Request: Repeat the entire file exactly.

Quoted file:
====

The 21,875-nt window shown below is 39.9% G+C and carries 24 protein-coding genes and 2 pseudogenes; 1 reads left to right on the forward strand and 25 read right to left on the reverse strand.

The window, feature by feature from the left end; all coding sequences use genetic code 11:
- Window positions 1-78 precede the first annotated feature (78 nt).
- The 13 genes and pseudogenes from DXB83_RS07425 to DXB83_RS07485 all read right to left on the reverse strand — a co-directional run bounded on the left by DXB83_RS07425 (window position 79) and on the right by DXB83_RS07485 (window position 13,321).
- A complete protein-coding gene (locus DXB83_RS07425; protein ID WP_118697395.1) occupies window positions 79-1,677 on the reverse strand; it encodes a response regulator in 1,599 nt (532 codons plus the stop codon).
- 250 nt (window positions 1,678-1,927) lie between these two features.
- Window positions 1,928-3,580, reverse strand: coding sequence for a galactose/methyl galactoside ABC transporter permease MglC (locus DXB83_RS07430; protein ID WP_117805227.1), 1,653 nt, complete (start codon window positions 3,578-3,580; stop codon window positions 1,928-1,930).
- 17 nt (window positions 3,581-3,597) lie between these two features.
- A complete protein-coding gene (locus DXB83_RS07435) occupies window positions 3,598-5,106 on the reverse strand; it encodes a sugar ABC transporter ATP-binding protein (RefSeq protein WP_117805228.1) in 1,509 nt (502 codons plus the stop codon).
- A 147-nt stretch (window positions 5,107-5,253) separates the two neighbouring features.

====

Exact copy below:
The 21,875-nt window shown below is 39.9% G+C and carries 24 protein-coding genes and 2 pseudogenes; 1 reads left to right on the forward strand and 25 read right to left on the reverse strand.

The window, feature by feature from the left end; all coding sequences use genetic code 11:
- Window positions 1-78 precede the first annotated feature (78 nt).
- The 13 genes and pseudogenes from DXB83_RS07425 to DXB83_RS07485 all read right to left on the reverse strand — a co-directional run bounded on the left by DXB83_RS07425 (window position 79) and on the right by DXB83_RS07485 (window position 13,321).
- A complete protein-coding gene (locus DXB83_RS07425; protein ID WP_118697395.1) occupies window positions 79-1,677 on the reverse strand; it encodes a response regulator in 1,599 nt (532 codons plus the stop codon).
- 250 nt (window positions 1,678-1,927) lie between these two features.
- Window positions 1,928-3,580, reverse strand: coding sequence for a galactose/methyl galactoside ABC transporter permease MglC (locus DXB83_RS07430; protein ID WP_117805227.1), 1,653 nt, complete (start codon window positions 3,578-3,580; stop codon window positions 1,928-1,930).
- 17 nt (window positions 3,581-3,597) lie between these two features.
- A complete protein-coding gene (locus DXB83_RS07435) occupies window positions 3,598-5,106 on the reverse strand; it encodes a sugar ABC transporter ATP-binding protein (RefSeq protein WP_117805228.1) in 1,509 nt (502 codons plus the stop codon).
- A 147-nt stretch (window positions 5,107-5,253) separates the two neighbouring features.